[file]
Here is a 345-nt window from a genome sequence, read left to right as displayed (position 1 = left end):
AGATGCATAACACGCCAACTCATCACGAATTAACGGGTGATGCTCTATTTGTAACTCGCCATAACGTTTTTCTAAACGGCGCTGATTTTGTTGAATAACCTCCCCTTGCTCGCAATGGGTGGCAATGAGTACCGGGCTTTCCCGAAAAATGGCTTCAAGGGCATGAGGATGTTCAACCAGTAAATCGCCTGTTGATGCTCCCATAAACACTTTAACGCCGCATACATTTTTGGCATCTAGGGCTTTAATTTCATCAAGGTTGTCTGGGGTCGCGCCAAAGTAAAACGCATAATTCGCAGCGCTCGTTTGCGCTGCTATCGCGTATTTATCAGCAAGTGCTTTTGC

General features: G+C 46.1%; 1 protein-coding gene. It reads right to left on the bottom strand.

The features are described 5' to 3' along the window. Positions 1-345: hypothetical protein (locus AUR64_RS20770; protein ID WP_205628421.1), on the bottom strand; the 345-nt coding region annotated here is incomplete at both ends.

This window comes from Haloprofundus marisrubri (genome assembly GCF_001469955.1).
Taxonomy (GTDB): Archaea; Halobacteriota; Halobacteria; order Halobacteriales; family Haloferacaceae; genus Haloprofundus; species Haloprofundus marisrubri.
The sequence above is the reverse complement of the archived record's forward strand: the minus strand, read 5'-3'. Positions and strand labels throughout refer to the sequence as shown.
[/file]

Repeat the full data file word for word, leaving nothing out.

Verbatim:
Here is a 345-nt window from a genome sequence, read left to right as displayed (position 1 = left end):
AGATGCATAACACGCCAACTCATCACGAATTAACGGGTGATGCTCTATTTGTAACTCGCCATAACGTTTTTCTAAACGGCGCTGATTTTGTTGAATAACCTCCCCTTGCTCGCAATGGGTGGCAATGAGTACCGGGCTTTCCCGAAAAATGGCTTCAAGGGCATGAGGATGTTCAACCAGTAAATCGCCTGTTGATGCTCCCATAAACACTTTAACGCCGCATACATTTTTGGCATCTAGGGCTTTAATTTCATCAAGGTTGTCTGGGGTCGCGCCAAAGTAAAACGCATAATTCGCAGCGCTCGTTTGCGCTGCTATCGCGTATTTATCAGCAAGTGCTTTTGC

General features: G+C 46.1%; 1 protein-coding gene. It reads right to left on the bottom strand.

The features are described 5' to 3' along the window. Positions 1-345: hypothetical protein (locus AUR64_RS20770; protein ID WP_205628421.1), on the bottom strand; the 345-nt coding region annotated here is incomplete at both ends.

This window comes from Haloprofundus marisrubri (genome assembly GCF_001469955.1).
Taxonomy (GTDB): Archaea; Halobacteriota; Halobacteria; order Halobacteriales; family Haloferacaceae; genus Haloprofundus; species Haloprofundus marisrubri.
The sequence above is the reverse complement of the archived record's forward strand: the minus strand, read 5'-3'. Positions and strand labels throughout refer to the sequence as shown.